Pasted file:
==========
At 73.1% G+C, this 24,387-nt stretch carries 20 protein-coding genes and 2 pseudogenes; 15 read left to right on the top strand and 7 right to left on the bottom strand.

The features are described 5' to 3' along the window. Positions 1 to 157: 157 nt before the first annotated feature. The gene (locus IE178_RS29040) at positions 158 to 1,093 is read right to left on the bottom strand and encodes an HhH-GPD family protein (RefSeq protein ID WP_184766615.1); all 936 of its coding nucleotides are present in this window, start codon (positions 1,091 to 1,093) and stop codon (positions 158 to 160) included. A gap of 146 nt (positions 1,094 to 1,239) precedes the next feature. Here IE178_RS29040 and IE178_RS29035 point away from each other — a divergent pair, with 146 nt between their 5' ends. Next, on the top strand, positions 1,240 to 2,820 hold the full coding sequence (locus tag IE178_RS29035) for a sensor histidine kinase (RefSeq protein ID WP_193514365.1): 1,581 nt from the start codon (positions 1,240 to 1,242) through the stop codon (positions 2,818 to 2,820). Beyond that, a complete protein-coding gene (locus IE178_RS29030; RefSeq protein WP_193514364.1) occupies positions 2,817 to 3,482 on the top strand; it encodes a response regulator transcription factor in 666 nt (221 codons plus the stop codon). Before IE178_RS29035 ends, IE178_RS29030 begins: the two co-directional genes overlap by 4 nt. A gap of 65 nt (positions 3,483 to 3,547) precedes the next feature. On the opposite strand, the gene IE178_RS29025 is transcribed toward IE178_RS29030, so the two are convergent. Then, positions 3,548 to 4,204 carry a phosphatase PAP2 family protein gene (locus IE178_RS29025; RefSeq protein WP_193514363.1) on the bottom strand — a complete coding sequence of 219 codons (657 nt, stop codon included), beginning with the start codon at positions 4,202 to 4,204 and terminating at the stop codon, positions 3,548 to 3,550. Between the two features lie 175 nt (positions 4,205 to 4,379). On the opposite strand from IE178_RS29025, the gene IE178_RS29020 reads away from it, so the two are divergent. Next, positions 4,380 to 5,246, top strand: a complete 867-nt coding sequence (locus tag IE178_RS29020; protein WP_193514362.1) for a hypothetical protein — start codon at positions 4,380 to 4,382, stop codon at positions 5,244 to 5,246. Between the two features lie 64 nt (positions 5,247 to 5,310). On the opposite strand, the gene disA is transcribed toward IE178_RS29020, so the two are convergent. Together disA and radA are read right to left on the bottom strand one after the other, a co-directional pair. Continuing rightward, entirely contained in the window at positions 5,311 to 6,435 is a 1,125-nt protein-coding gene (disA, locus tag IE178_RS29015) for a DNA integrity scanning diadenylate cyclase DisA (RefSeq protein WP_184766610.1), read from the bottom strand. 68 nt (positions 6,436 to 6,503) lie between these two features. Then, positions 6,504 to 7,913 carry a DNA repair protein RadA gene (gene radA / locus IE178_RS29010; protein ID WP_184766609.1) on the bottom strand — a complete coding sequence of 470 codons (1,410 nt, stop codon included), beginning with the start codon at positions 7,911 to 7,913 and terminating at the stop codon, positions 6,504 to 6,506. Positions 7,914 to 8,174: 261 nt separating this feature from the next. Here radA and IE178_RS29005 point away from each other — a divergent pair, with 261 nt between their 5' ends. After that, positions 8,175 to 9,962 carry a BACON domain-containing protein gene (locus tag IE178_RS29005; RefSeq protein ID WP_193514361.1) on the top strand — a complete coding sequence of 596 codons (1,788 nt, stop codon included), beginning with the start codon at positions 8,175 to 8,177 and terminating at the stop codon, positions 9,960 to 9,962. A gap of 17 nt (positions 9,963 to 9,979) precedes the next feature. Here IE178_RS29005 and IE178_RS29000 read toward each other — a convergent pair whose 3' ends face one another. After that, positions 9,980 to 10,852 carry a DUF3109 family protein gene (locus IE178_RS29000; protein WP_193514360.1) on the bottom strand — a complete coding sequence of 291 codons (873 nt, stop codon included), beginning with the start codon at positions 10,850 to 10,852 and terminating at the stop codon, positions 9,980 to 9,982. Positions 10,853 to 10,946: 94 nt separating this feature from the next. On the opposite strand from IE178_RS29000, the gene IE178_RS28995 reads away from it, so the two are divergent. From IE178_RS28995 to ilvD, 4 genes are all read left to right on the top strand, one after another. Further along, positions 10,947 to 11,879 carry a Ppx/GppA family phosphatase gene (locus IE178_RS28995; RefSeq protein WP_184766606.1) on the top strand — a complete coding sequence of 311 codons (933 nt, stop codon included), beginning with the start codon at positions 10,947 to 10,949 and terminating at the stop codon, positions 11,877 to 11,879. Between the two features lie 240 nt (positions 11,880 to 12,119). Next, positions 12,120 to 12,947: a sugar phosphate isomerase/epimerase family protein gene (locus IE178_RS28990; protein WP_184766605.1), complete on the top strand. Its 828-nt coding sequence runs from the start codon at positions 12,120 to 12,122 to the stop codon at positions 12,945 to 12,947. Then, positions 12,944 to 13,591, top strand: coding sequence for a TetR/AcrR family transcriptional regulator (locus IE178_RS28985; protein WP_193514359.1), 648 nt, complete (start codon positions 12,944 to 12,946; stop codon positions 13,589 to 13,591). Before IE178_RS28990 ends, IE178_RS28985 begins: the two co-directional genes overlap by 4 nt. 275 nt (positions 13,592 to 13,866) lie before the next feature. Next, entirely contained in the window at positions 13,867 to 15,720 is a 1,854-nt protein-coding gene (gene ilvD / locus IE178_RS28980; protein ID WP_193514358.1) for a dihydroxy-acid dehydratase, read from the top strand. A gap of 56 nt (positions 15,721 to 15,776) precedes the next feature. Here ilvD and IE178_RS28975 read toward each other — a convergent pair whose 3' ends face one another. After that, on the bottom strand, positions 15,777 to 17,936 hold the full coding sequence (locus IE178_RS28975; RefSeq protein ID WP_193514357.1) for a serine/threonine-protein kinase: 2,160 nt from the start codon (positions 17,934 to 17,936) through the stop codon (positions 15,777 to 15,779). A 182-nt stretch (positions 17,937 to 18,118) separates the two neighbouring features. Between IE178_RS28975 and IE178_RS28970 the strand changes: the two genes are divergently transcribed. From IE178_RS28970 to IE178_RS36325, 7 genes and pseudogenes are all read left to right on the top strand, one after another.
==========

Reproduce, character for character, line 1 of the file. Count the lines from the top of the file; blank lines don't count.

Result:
At 73.1% G+C, this 24,387-nt stretch carries 20 protein-coding genes and 2 pseudogenes; 15 read left to right on the top strand and 7 right to left on the bottom strand.